On Friday, I linked to Robert Moss' piece in the Charleston City Paper expounding on that city's fine dining past, haute present and unknown future. Another story I missed, that every tweeter with a tongue and an opinion found worthy, was Pete Wells' latest review for the New York Times. Wells' review of Rôtisserie Georgette, noted for its "a refreshing lack of creativity," echoed Moss' worries that a modern, hyper food culture casts humble, dedicated cooking to the shadows.
Earlier this year Rôtisserie Georgette put a new chef in charge of its spit-roasted chickens and fish, its fries flecked with tarragon and its baby potatoes heavy with meat drippings, and I couldn’t tell the difference. This is meant as praise, and not the damning-with-faint kind.
The cult of the new in restaurants has brought us many wonders, but it has also left us with the curse of compulsory creativity. It’s no longer enough for chefs to cook hot food that makes us happy; they are supposed to dumbfound us with flavors the human tongue has never tasted.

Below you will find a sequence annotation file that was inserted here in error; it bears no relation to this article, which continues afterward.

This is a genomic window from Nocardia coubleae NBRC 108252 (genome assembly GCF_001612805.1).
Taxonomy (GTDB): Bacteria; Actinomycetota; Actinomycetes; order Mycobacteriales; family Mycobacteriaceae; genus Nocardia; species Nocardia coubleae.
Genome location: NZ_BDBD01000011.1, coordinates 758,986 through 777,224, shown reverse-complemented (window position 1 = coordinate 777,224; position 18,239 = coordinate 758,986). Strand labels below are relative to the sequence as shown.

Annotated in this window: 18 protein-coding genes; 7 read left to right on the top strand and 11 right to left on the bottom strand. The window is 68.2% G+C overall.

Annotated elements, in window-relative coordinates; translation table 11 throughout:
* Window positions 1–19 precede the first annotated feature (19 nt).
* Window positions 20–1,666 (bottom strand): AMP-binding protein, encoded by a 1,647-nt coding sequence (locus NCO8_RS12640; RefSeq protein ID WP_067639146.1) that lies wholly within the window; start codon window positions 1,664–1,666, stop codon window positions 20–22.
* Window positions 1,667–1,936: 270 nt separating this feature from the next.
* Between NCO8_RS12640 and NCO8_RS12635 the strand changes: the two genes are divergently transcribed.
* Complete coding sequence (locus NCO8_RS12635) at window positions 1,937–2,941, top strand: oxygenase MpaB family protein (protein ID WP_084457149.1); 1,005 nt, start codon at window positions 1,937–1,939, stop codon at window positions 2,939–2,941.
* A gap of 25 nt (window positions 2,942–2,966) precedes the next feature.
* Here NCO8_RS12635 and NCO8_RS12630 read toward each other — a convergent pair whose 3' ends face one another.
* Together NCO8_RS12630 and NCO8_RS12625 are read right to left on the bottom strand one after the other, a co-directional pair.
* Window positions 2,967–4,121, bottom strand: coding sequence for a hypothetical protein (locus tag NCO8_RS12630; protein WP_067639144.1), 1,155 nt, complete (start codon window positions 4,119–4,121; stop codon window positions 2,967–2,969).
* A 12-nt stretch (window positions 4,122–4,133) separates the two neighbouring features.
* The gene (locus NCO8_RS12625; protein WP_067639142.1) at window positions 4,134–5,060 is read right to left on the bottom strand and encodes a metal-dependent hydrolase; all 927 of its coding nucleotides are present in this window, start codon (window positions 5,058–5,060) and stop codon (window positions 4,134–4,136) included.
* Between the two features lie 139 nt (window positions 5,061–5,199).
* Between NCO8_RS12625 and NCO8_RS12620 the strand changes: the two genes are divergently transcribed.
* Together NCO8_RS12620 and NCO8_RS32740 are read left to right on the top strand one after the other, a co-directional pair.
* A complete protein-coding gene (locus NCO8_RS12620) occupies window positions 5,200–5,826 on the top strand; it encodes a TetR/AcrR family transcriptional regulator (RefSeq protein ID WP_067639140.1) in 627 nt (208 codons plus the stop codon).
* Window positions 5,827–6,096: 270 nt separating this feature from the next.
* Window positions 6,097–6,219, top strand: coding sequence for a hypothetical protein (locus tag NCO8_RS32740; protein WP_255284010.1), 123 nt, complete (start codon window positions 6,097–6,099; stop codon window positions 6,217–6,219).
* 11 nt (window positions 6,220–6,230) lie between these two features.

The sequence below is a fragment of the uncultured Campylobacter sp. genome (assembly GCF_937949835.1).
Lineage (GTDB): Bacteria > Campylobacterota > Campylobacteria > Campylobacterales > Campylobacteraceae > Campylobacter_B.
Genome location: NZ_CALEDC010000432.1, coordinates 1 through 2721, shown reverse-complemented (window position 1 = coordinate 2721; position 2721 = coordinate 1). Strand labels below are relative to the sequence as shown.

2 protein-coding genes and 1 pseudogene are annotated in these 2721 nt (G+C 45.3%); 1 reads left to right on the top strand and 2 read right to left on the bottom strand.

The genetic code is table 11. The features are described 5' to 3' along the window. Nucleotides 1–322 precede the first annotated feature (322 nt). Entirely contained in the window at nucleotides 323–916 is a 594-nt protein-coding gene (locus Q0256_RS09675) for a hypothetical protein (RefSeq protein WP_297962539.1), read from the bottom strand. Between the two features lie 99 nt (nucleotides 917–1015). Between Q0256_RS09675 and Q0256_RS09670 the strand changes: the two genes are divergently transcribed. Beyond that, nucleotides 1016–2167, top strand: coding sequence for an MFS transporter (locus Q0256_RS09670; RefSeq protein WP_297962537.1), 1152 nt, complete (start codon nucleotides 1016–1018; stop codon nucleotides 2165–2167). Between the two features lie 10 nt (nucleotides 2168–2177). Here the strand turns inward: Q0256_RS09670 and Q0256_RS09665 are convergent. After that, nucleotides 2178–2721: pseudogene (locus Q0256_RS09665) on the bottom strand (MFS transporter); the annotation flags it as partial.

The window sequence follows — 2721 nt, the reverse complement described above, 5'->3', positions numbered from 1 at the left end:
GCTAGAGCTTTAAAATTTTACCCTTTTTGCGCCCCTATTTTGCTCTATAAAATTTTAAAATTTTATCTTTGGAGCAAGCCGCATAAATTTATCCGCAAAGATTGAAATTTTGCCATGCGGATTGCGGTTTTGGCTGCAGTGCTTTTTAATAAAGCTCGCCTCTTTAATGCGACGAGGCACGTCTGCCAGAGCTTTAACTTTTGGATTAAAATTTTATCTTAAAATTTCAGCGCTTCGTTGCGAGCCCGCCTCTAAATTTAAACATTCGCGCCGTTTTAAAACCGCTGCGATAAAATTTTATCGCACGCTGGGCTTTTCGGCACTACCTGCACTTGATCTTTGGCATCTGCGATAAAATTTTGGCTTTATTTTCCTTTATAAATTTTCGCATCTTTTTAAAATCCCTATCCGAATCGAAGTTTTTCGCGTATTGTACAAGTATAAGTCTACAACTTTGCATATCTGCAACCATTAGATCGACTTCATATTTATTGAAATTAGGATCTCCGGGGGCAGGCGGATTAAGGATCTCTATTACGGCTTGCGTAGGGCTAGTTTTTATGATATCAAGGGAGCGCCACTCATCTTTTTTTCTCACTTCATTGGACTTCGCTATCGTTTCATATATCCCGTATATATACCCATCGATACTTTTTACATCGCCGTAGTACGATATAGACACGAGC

This is why writers like me devote energy to, for example, puzzling postmodern taquerias while taking for granted the simple excellence of traditional ones. The change in restaurant culture is something like the shift that overtook popular music after the Beatles. Singing old Cole Porter tunes was out; suddenly every kid with a guitar and an amplifier was supposed to have the songwriting chops of Lennon and McCartney combined.
The quote everyone tweeted: "If this restaurant had a clock, its hands would be stopped at five minutes before nouvelle cuisine," which adds a few decades of history to the soulful, well-intentioned but seemingly trendy experimental status quo of Southern food (and all fine dining, really) Moss (sort of) laments.
Writers and creators, naturally, chase after what's new, to be the first to cook it or cover it. But there are some writers whose speed is set a little slower.
New Orleans Times-Picayune food critic Brett Anderson is one big city restaurant writer whom I think balances the future and the past well. His adopted home's cuisine is both roadside and gold-shimmering. Cooks there re-imagine the region's foodways just as they do in Charleston, and the culture grew out of, or broke through, the traditions of Commander's Palace and Galatoire's. He celebrates both regularly; the classics rub elbows with the upstarts in his best-of lists.
Now, Anderson is a favorite of mine, and the first to pop into my head. Feel free to offer other food writers with a similar equilibrium. I'll be looking for parallels here in Athens and Atlanta.